US Elections and the Impact on Gold
With monetary and fiscal policy amongst the key drivers of precious metals prices, elections in the United States can have a direct impact on the price of gold. Add international political tensions, and it’s no surprise that presidential and midterm elections are closely watched by investors.
Gold experienced a tremendous rally in 2020, increasing by about 25% in the year leading to the November polls, which saw the Democrats return to power. So what has been the presidential impact on gold in recent history? Here’s our assessment.
Jimmy Carter and Ronald Reagan
Jimmy Carter, who served as the 39th President of the United States between 1977-81, witnessed an overall 326% increase in the price of gold throughout his term, yet his successor Ronald Reagan (1981-89) saw an overall drop of 26%. Perhaps it’s not a fair comparison; the price of gold had been largely rising since 1971, when Richard Nixon brought about the end of the gold standard, which fixed the US dollar to gold.
By the end of Carter’s term in office, gold surged to $850 per ounce, due to geopolitical events including the Soviet Union’s invasion of Afghanistan and the Iran hostage crisis in 1979, as well as double-digit inflation in the US. Reagan witnessed a decrease in the price of gold of almost 50% between the start of his first and second terms, as the US economy recovered and negotiations with the Soviet Union reopened.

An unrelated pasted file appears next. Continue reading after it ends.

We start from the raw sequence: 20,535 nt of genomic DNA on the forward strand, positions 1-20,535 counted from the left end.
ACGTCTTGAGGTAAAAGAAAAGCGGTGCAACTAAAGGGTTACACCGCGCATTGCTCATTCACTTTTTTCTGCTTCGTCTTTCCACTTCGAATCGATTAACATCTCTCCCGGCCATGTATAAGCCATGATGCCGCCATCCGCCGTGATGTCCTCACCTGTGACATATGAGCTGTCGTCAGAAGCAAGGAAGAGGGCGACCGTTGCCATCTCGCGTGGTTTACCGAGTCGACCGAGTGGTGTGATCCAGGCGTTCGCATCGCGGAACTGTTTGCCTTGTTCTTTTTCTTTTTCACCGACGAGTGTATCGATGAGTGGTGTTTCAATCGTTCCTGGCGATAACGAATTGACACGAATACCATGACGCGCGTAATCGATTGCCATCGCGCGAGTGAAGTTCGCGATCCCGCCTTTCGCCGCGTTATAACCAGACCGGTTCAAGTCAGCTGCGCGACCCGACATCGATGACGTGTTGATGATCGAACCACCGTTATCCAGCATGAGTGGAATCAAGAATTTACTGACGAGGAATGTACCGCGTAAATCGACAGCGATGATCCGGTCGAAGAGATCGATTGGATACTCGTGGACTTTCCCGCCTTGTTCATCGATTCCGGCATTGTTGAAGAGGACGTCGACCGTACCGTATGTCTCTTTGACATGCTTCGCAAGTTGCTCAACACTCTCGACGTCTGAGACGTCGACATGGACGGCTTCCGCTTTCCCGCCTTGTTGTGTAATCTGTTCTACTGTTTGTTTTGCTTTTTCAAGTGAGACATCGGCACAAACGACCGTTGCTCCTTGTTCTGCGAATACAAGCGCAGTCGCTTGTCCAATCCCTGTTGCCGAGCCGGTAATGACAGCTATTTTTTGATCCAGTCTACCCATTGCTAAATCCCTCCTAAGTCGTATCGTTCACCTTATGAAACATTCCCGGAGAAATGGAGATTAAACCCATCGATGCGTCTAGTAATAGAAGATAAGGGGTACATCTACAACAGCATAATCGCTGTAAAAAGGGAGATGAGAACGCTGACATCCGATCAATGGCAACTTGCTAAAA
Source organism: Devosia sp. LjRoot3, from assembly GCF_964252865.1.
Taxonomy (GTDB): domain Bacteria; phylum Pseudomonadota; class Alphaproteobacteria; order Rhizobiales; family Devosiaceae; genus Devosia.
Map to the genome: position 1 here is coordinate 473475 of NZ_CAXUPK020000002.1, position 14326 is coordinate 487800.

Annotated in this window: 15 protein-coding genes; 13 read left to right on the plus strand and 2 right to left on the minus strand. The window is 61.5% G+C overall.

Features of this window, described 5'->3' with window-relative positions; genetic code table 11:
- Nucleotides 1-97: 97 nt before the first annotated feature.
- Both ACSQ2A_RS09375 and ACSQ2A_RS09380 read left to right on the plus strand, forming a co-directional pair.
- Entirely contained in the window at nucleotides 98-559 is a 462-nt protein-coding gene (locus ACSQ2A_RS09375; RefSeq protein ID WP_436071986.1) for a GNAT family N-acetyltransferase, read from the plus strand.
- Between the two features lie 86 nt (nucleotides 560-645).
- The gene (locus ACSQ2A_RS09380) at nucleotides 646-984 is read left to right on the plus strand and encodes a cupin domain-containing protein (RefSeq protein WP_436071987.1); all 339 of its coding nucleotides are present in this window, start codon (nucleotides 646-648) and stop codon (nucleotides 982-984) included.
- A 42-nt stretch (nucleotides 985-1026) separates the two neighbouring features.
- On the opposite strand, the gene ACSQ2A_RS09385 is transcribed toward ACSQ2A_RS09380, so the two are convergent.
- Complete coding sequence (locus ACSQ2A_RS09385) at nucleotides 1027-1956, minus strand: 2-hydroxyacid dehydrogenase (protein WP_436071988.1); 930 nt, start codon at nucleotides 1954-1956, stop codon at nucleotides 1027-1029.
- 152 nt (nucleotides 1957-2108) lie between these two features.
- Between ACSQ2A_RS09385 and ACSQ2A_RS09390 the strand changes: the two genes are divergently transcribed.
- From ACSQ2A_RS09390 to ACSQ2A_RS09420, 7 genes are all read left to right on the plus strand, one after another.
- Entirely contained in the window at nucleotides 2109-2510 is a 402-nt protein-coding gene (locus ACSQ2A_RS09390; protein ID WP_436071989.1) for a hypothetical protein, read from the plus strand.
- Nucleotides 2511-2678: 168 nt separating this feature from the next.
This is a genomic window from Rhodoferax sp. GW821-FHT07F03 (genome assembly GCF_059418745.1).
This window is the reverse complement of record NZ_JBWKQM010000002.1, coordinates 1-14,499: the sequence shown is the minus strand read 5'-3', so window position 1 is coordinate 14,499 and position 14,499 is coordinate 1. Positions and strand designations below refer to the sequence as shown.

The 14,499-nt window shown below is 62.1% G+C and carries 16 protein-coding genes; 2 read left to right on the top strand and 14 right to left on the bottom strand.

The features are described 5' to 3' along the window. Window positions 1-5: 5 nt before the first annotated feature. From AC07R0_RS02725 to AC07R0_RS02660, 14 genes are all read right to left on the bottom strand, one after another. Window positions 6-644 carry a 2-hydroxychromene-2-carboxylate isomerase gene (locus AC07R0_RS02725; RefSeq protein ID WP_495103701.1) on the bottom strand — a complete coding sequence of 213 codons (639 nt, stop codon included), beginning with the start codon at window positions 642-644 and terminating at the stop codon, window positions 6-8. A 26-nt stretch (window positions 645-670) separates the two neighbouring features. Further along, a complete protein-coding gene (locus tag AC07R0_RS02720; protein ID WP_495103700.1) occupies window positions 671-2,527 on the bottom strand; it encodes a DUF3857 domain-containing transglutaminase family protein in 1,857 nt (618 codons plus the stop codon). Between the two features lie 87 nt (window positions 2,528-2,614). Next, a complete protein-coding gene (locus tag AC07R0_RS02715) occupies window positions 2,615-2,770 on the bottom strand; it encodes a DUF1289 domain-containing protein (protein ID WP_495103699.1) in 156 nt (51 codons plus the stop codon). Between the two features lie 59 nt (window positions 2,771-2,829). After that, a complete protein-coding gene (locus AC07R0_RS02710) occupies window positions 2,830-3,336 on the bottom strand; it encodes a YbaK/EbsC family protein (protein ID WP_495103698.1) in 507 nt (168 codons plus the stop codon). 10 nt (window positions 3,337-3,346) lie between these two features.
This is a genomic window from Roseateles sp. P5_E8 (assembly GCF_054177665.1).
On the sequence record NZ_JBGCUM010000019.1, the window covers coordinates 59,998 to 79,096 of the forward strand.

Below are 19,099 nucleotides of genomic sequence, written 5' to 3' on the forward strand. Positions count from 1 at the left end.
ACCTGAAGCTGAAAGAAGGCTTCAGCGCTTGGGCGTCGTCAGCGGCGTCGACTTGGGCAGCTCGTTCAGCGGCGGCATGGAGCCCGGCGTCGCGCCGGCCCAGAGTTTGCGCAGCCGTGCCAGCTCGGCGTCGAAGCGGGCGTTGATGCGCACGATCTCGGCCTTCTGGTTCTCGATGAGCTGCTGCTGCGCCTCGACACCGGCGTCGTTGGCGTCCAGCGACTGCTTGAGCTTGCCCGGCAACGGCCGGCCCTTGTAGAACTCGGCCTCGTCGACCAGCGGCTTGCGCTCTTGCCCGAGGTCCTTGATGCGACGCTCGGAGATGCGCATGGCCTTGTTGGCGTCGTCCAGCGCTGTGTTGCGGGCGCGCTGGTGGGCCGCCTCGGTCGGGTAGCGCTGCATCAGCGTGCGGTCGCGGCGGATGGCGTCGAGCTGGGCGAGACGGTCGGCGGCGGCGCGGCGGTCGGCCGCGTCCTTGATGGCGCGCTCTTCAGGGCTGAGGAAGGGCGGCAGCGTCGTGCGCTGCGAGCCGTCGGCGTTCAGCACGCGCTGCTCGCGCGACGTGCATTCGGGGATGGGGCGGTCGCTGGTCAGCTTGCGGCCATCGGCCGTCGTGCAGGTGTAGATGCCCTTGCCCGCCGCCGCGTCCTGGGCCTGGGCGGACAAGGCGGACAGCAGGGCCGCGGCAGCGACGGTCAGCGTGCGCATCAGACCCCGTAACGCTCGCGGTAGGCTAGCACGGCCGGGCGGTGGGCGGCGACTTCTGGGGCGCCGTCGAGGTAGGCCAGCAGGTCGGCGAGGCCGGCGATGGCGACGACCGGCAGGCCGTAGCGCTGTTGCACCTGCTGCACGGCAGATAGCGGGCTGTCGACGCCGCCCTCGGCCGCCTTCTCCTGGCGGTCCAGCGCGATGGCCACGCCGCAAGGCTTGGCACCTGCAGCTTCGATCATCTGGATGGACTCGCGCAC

When Barrack Obama left office in 2017, the gold price was 40% higher and the silver price 50% higher than when he took office in 2009. During this period, precious metals experienced significant volatility and offered investors the chance to realise healthy returns.
Concerns over the US debt ceiling in 2011 caused the price of gold to surge to $1,895 – 122% higher than Obama’s first day as president – and some people feared the US government could default on its debt. The silver price also rose to $48.70 – up 330% on Obama’s first day in office – as retailers experienced shortages of silver bars and coins, in line with a historical pattern of silver rallying sharply following a spike in gold.
The US-China trade war, events in North Korea and the threat of military action following the assassination of the Iranian general, Qasem Soleimani, all led the gold price to increase during Donald Trump’s presidency – but it was the Covid-19 pandemic that really caused the price to surge. In August 2020, gold hit an all-time high of more than $2,000, an increase of 72% from Trump’s first day in office.
The Impact of Midterm Elections
According to a World Gold Council report released ahead of the 2022 midterms and using data going back to 1970, gold prices have risen 62% of the time during the six months following a midterm election, with a median rise of two percent. However, WGC chief market strategist Joe Cavatoni said that, in 2022, gold prices were more dependent on broader factors, including a strong dollar, than the outcome of the election.
Midterm facts from the recent WGC report include:
- Gold prices rose 13% in the six months following the Republicans controlling the House and the Democrats retaining the Senate in 2010.
- Gold prices held onto a one percent gain six months after the Republican sweep during Bill Clinton’s term in 1994.
- Gold prices increased by 4%, 13% and 5% percent respectively during the three times Congress became gridlocked.
Gold has long been regarded by many as a long-term investment and a safe haven asset. As the global economy navigates through events including Covid-19 and the Russian-Ukrainian war, many analysts believe that demand for gold will stay strong, regardless of which party is in power.
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